8/10 (not that funny; drags a little)
This is the film that, along with his personal scandals and political leanings, got Chaplin banned from the U.S. It’s a fascinating story about an honest family man who, when he loses his bank job of 30+ years in the beginning of the Great Depression, turns to a life of crime: wooing and marrying old rich women in order to kill them for their money. Chaplin doesn’t play as much for laughs, although there are some chuckles sprinkled throughout. Instead he seems intent on telling a bitterly satirical story about the harshness of our world and the desperate things it causes people to do.
A near-sociopathic serial killer is not the typical subject matter for a light-hearted comedy, which is probably why this film feels uneven. I think Chaplin (or maybe Jim Carrey nowadays) is probably the only person who could make it as good as it is. For that reason I wouldn’t call it a comedy, but rather a satirical drama. He displays some real acting skills at certain points, most notably in the scene with the Belgian parolee, and again towards the end, after his family has died.
Speaking of the end, he offers up some rather scathing criticisms of the military-industrial complex and of capitalism in general. After seeing this and “Limelight,” I have become a huge fan of his speaking roles. He offers up some incredibly poignant observations about life, culture, and even religion, often veering into mystical territory. And he does it almost exclusively with snappy one-liners that leave you wishing you had more time to think about them before he continues on to the next witty observation. All in all, this is a good film to round out your Chaplin education, but by no means essential. As with “Limelight,” I would recommend watching his silent (lighter) stuff first. “Monsieur,” of course, is the logical and thematic sequel to “Modern Times.”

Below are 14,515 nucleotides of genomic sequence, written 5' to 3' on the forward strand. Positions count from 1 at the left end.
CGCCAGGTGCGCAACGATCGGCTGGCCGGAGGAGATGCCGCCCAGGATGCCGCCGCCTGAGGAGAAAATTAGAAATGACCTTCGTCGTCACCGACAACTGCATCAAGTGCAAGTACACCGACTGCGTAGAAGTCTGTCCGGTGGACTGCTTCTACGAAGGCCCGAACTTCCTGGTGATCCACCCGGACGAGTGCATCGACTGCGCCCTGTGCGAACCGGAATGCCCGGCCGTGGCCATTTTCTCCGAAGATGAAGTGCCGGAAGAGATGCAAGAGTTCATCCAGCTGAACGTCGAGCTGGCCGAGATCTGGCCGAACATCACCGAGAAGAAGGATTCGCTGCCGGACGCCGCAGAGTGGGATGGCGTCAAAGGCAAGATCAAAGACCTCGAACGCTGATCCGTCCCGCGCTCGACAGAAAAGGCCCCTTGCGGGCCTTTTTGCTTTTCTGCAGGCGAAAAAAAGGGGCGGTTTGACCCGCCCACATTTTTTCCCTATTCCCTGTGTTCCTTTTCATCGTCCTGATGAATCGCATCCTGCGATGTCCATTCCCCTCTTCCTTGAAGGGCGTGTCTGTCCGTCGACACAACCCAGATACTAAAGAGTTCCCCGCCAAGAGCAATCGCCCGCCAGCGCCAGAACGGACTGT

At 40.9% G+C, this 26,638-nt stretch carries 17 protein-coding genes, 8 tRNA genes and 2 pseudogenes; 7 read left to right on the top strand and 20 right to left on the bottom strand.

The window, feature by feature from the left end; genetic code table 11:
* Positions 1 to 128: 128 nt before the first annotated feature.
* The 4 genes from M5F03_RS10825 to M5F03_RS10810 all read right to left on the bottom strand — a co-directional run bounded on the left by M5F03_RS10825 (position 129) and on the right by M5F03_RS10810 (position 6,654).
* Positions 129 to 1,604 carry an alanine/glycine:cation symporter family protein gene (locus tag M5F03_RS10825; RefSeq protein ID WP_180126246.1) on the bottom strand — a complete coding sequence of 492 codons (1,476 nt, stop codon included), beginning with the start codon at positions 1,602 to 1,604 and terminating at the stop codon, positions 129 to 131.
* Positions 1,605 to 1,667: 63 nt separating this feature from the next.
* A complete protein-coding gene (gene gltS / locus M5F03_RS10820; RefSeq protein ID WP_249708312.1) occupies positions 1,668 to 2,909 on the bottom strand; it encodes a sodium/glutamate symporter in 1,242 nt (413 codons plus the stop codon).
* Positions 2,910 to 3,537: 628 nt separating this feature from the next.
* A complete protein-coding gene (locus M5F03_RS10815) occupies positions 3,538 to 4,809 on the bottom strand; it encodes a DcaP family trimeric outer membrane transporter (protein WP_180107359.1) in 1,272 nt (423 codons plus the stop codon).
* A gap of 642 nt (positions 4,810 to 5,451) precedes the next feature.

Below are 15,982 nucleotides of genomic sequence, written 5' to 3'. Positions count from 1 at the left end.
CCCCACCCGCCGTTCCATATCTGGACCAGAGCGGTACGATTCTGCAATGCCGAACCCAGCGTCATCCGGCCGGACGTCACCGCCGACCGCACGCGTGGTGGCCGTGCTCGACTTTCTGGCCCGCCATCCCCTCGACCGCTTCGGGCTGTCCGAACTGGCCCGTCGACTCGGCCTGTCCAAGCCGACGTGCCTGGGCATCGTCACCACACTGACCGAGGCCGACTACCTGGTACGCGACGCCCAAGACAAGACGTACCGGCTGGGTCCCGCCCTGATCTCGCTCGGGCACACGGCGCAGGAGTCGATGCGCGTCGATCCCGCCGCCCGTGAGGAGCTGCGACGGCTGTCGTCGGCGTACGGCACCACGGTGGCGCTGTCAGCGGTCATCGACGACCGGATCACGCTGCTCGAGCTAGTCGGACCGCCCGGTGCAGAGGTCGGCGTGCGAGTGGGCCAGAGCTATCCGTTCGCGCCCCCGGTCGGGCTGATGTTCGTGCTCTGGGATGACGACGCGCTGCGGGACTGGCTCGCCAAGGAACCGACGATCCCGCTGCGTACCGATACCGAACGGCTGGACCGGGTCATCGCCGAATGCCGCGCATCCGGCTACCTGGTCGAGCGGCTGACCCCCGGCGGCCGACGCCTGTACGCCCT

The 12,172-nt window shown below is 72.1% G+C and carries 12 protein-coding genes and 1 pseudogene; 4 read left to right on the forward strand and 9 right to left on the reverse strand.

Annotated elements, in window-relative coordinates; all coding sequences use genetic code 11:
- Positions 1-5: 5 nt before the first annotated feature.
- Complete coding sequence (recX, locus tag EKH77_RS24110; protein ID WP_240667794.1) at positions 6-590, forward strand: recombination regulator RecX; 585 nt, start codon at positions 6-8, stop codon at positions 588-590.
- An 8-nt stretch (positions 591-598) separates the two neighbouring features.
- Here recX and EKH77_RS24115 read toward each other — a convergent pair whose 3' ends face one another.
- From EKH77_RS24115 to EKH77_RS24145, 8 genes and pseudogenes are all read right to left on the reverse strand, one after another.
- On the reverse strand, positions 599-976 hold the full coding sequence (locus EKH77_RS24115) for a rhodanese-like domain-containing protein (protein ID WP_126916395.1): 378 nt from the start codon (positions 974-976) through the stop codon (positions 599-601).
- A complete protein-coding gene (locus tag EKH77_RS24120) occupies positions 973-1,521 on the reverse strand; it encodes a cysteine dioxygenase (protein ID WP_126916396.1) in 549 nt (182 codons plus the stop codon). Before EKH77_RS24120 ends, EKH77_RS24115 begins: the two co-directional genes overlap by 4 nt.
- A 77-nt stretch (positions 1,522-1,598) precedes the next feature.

The following goes for all Chaplin films that will appear here. I am ashamed that it took me as long as it did to begin watching his films and appreciate him as an artist. The first movies of his that I viewed, I literally sat slack-jawed as I watched. Nothing I had seen of modern entertainers prepared me for the virtuosity of this one man. Nothing we have nowadays even approaches the level of talent that he (and IMO to a lesser extent Buster Keaton) displayed. He was an artist in the true sense of the word. Just think: the amount of talent necessary to write, direct, choreograph, invent, compose music for, and act in all of these productions staggers the imagination. Just look at the list in that last sentence. HE DID ALL OF THOSE THINGS BY HIMSELF, FOR LIKE 30 YEARS, WITH MORE THAN 20 MOVIES! I consider him on the same level as Shakespeare, Mozart and Dante for what he has done with the arts. Who living even approaches the shadow that Chaplin cast in terms of all-around entertainment value? I defy you to name even one person.
It pisses me off that he’s not better appreciated nowadays.
22 March 2010